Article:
Take BrainCo for example, which recently caused a social media storm over pictures of Chinese students wearing ‘Focus headbands’. These devices were measuring their brain activity and would light up in different colours to show the levels of concentration of the child. BrainCo’s CEO Bicheng Han claims the product is designed to improve concentration, and is very much centred around raising academic achievement. However, BrainCo’s aim to “build the world’s largest brainwave database” has not done much to dampen people’s fears of the potential for misuse, with no clear statement or policy from BrainCo about what will be done with student data long term, or how a parent can request their data be deleted.
China are at the forefront of mining data directly from people’s brains, using such brain surveillance devices to monitor staff in factories, on public transport, in state-owned companies and in the military. The questions this throws up are intimidating to say the least…
In a reality of augmented humans, what are the ramifications for people that choose not to engage with such technology? How will they fare against employees who are happy to wear brain reading caps? What will the schools of the future make of parents who decline to allow such technology to be used on their children? How will people who readily sign up to such wearables be able to protect themselves against the unpermitted use of their data, or worse still, hacking?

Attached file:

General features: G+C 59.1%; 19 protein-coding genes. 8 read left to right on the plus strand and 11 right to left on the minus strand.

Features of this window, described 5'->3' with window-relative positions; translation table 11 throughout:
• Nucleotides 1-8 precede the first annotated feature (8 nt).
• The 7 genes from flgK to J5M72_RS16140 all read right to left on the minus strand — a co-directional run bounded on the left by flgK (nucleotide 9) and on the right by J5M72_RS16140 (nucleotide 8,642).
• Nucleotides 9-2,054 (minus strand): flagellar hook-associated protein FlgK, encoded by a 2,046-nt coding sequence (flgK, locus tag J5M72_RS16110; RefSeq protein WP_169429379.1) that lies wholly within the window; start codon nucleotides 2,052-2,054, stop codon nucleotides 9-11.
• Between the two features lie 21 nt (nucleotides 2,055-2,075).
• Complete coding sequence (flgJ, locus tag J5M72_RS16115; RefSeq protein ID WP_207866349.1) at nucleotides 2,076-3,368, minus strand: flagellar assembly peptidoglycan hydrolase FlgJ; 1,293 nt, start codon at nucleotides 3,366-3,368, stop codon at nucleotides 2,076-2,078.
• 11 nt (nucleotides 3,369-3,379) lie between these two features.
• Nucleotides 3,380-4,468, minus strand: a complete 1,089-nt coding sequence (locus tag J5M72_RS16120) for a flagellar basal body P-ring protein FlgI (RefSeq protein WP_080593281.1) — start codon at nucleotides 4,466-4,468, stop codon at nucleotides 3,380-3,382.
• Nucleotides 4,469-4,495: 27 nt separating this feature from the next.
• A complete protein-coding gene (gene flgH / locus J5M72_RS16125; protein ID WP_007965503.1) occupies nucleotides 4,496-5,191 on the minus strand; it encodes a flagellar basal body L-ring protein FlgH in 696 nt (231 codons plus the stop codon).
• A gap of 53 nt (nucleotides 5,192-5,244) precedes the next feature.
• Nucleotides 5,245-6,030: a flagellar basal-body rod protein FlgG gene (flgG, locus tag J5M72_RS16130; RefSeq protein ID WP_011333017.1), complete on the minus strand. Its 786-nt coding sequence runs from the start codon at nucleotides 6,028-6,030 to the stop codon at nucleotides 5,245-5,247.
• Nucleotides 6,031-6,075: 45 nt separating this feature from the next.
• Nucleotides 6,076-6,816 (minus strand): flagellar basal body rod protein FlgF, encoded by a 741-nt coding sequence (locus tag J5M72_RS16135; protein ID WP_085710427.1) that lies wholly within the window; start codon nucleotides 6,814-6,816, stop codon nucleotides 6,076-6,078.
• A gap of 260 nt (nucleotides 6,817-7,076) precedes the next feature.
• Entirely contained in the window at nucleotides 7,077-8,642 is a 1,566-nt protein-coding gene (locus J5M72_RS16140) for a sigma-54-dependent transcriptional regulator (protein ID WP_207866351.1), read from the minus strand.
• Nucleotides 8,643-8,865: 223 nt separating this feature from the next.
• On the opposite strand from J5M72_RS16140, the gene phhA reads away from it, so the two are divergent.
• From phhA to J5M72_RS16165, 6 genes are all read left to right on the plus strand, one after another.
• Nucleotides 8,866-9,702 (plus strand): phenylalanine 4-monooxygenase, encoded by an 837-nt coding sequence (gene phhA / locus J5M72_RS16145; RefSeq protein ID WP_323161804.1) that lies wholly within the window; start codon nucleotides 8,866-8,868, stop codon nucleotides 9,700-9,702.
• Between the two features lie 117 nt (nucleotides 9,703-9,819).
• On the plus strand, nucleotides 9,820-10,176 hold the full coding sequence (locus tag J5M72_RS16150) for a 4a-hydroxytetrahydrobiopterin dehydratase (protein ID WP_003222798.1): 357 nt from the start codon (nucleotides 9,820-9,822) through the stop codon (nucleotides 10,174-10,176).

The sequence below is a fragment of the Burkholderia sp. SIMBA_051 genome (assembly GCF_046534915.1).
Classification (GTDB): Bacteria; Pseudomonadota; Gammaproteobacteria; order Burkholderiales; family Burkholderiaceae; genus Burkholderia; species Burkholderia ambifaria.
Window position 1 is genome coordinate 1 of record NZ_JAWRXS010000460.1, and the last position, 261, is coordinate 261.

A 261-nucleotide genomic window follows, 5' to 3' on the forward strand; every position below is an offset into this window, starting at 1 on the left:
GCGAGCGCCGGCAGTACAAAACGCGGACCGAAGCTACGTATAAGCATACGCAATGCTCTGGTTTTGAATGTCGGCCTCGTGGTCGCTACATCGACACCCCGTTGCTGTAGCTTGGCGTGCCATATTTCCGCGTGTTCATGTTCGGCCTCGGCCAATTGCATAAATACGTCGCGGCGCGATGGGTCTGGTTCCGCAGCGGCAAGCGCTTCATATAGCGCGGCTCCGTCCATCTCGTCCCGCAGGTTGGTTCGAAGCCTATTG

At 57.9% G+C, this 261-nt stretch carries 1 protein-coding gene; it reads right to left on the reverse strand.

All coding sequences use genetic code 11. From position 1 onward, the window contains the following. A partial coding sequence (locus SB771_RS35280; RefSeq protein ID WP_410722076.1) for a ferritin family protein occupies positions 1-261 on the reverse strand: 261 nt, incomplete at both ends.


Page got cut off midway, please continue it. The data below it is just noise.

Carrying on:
Globally, countries are starting to wake up to the threat of brain data breaches, in what has been dubbed ‘neurorights’. Some governments are already trying to make brain data protection a human right. The right to privacy was developed by the 1995 EU Data Protection Directive (95/46/EC), and aims specifically at protecting individuals with regard to the processing and transfer of personal data. The EU is planning to adapt the data protection rules to extend this to the new digital environment. But will they be able to keep pace with the technology?
A major advocate of such human rights is neuroethicist and researcher Marcello Ienca, whose 2017 paper outlined four specific rights for the neurotechnology age which he believes should be enshrined in law: the right to cognitive liberty, the right to mental privacy, the right to mental integrity and the right to psychological continuity.